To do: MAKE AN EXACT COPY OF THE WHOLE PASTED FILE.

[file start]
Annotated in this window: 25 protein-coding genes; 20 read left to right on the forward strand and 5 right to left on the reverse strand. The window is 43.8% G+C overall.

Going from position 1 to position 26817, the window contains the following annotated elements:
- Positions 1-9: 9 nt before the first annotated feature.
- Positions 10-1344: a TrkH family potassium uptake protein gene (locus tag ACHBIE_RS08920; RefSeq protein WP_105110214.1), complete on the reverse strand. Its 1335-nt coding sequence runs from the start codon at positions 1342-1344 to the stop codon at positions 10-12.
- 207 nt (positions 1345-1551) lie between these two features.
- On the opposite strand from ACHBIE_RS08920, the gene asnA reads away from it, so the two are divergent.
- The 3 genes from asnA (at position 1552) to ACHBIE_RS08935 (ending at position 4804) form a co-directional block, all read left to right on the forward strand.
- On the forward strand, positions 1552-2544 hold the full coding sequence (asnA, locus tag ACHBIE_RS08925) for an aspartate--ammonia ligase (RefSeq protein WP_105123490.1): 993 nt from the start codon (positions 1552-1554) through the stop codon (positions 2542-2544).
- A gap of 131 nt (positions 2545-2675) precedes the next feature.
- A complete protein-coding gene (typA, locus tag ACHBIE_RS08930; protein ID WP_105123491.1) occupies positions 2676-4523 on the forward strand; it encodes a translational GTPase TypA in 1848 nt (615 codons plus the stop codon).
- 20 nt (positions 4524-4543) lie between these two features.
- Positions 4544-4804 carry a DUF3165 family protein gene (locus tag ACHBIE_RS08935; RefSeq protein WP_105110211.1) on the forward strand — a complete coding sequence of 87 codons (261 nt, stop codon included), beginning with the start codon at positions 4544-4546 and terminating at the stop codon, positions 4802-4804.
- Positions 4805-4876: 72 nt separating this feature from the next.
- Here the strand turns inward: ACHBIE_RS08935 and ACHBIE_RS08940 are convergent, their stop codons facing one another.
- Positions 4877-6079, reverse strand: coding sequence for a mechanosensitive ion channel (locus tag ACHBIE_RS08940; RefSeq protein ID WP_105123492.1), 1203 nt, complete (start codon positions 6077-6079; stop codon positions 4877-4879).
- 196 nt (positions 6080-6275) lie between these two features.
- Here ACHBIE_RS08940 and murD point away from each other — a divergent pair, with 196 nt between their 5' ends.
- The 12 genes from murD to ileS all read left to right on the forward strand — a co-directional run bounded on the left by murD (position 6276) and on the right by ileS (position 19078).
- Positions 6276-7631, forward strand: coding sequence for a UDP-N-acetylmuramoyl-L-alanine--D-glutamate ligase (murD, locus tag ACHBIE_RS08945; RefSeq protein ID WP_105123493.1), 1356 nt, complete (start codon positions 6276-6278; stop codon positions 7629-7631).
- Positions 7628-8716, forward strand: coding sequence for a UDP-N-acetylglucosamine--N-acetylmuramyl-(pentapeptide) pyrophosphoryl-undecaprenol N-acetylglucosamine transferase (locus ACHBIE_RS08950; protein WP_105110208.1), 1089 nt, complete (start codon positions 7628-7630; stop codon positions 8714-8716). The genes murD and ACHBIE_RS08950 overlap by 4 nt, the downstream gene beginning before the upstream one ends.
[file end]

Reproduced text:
Annotated in this window: 25 protein-coding genes; 20 read left to right on the forward strand and 5 right to left on the reverse strand. The window is 43.8% G+C overall.

Going from position 1 to position 26817, the window contains the following annotated elements:
- Positions 1-9: 9 nt before the first annotated feature.
- Positions 10-1344: a TrkH family potassium uptake protein gene (locus tag ACHBIE_RS08920; RefSeq protein WP_105110214.1), complete on the reverse strand. Its 1335-nt coding sequence runs from the start codon at positions 1342-1344 to the stop codon at positions 10-12.
- 207 nt (positions 1345-1551) lie between these two features.
- On the opposite strand from ACHBIE_RS08920, the gene asnA reads away from it, so the two are divergent.
- The 3 genes from asnA (at position 1552) to ACHBIE_RS08935 (ending at position 4804) form a co-directional block, all read left to right on the forward strand.
- On the forward strand, positions 1552-2544 hold the full coding sequence (asnA, locus tag ACHBIE_RS08925) for an aspartate--ammonia ligase (RefSeq protein WP_105123490.1): 993 nt from the start codon (positions 1552-1554) through the stop codon (positions 2542-2544).
- A gap of 131 nt (positions 2545-2675) precedes the next feature.
- A complete protein-coding gene (typA, locus tag ACHBIE_RS08930; protein ID WP_105123491.1) occupies positions 2676-4523 on the forward strand; it encodes a translational GTPase TypA in 1848 nt (615 codons plus the stop codon).
- 20 nt (positions 4524-4543) lie between these two features.
- Positions 4544-4804 carry a DUF3165 family protein gene (locus tag ACHBIE_RS08935; RefSeq protein WP_105110211.1) on the forward strand — a complete coding sequence of 87 codons (261 nt, stop codon included), beginning with the start codon at positions 4544-4546 and terminating at the stop codon, positions 4802-4804.
- Positions 4805-4876: 72 nt separating this feature from the next.
- Here the strand turns inward: ACHBIE_RS08935 and ACHBIE_RS08940 are convergent, their stop codons facing one another.
- Positions 4877-6079, reverse strand: coding sequence for a mechanosensitive ion channel (locus tag ACHBIE_RS08940; RefSeq protein ID WP_105123492.1), 1203 nt, complete (start codon positions 6077-6079; stop codon positions 4877-4879).
- 196 nt (positions 6080-6275) lie between these two features.
- Here ACHBIE_RS08940 and murD point away from each other — a divergent pair, with 196 nt between their 5' ends.
- The 12 genes from murD to ileS all read left to right on the forward strand — a co-directional run bounded on the left by murD (position 6276) and on the right by ileS (position 19078).
- Positions 6276-7631, forward strand: coding sequence for a UDP-N-acetylmuramoyl-L-alanine--D-glutamate ligase (murD, locus tag ACHBIE_RS08945; RefSeq protein ID WP_105123493.1), 1356 nt, complete (start codon positions 6276-6278; stop codon positions 7629-7631).
- Positions 7628-8716, forward strand: coding sequence for a UDP-N-acetylglucosamine--N-acetylmuramyl-(pentapeptide) pyrophosphoryl-undecaprenol N-acetylglucosamine transferase (locus ACHBIE_RS08950; protein WP_105110208.1), 1089 nt, complete (start codon positions 7628-7630; stop codon positions 8714-8716). The genes murD and ACHBIE_RS08950 overlap by 4 nt, the downstream gene beginning before the upstream one ends.